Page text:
Headlines:

Double Pizza Refusal

More Lesson Confusion

Still No Fridge

 

After my Russian lesson at 9.00 (I have difficulty saying R with the right number of rolls, I either do none at all or far too many), I had two lessons to prepare for, one at 3.30pm and the other at 6.10pm.  I figured that was more than sufficient time.  That was, until I found an email in my junk folder saying that the 3.30pm lesson was Upper Intermediate rather than Intermediate – completely different text book, completely different lesson.

This turned out to be a mistake, it was still Intermediate, and it only took a couple of emails to clarify this.  The 6.10pm was more of a problem – it was a completely new text book for me, there were no pre-printed lesson plans, course plans or guidance, the only way to find out where the students were up to in the book was to speak to the Russian teacher who shared teaching duties with me.  She was unable to see me until 2.40pm, only 3 and a half hours before the lesson, 1 and a half hours of which I would be spending teaching another lesson.  But, you know, flexibility, show willingness, be a team player, all that kind of thing.

The meeting was fine, she showed me a page on the text book and basically said “teach that” which was all I needed to know.  The format of lessons (a bit of grammar, a bit of vocabulary, a bit of listening and speaking, and a video at the end) is well drilled into my psyche now.  I took my 3.30pm lesson, 6 extremely lively teenagers round a table, who knocked all the cobwebs out of my brain – somehow after struggling to reach the video at the end in every single lesson to date, I managed to find myself with half an hour left AFTER the video – why can’t every lesson go like that?

And then I put together a rather professional looking plan for the next lesson.  The Russian teacher had explained to me that she had been teaching this group so long, they have watched all the films they normally use for clips and comprehension, but she had a film called When in Rome that might be suitable, she would leave the disc out for me just before the lesson.  There was a disc waiting for me – two discs in fact, but when I checked the contents there were no movies, just short factual videos and audio clips from the textbook.  I just shrugged, I probably wouldn’t have reached the video anyway.

The class went well, knowing there was no video I encouraged a bit more conversation at the start – this was the first class since the start of summer so they were all a bit rusty with their vocabulary, so I threw in a bit of revision next.  It felt like a really good class with lots of contributions, lots of personalisation and some genuinely interesting exercises (about the origin of borrowed words).  I was pleased with how it went, I hope the students enjoyed it as much as I did.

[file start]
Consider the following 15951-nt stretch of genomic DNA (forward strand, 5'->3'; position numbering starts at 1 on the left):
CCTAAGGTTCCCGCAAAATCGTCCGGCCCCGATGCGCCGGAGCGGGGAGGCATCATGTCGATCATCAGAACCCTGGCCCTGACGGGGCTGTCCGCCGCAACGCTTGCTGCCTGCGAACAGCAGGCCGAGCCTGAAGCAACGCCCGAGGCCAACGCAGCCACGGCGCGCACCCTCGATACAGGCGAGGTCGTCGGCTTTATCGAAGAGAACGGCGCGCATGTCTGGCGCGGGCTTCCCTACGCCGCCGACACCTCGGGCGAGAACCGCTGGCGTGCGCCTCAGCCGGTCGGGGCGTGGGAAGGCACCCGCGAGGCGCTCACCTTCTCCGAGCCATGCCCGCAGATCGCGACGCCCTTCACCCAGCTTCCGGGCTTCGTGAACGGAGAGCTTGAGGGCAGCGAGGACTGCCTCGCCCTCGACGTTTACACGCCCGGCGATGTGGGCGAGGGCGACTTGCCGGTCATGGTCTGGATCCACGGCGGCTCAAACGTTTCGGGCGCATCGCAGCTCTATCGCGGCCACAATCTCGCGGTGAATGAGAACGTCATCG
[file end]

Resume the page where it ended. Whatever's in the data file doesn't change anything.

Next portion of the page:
I had arranged to meet John for dinner after work – I am still unable to cook anything at home requiring refrigeration or refrigerated ingredients.  This necessitated a 20 minute walk back to my apartment to drop off my bag and change out of my work clothes, and a 20 minute walk back to the office where I was meeting him.  And then we decided to go to a bar that served pizza close to my apartment!  Organisational inefficiency seems to be catching.

Alessandro had said he was too tired to come out but when the prospect of pizza was dangled before him, like a true Italian he was reeled in to join us.  I said I basically wanted a Pepperoni – John said he will order the next best thing, a Diablo which was basically like a pepperoni but spicy, and with a different meat.  What I wasn’t expecting (and what I should really have checked carefully with my little cheat sheet) was that it came with – ie was buried in – mushrooms.  It only took one look to know I would be unable to take a bite.

With neither John nor Ale particularly hungry and my refusal at the first, we were left with a pizza nobody wanted.  John’s solution was to get the restaurant to box it up “to go” (a very American solution!) and he and Ale would finish it at their leisure.  Still hungry, I asked for a small Margherita – John said there was another pizza with meat on it – not spicy – that definitely doesn’t have mushrooms.  The Margheritas here do have mushrooms, though you can ask them not to put any on.  (This earned a derisive snort from Ale… Margheritas with mushrooms!  Outrageous!).

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So along came this other pizza and at first glance it looked more Margherita-esque.  It had tomato, it had cheese, it had some brown meat that at first I thought was fish but turned out to be sausage, and it was covered in this white sauce that, I’m not sure what it consisted of, but a couple of mouthfuls made me want to gag.  Guilty at having ordered two pizzas without touching them, I struggled on with the topping-free area around the crust before I admitted defeat, I was unable to eat this pizza.  Fortunately both Ale and John suddenly found their appetite (or at least a sense of responsibility not to let food go to waste) and half the pizza at least was eaten.

The sections of crust I had eaten were filling enough, I guess, that I was no longer hungry, and my guilty conscience required that I try and pay for the whole meal, in the end both John and Ale insisted on at least a contribution.  John was unnecessarily apologetic, I said it wasn’t his fault I am such a picky eater, and at least I came out, tried something new, and gave it a go.  You win some, like the ginger lemonade I tried at the Arts Café, you lose some, like this pizza, but if you don’t at least try and step out of your comfort zone from time to time you will never find any exciting new tastes, sights and experiences.  After all, that’s how I ended up in Volgograd in the first place.

One thought on “Some you win, some you lose

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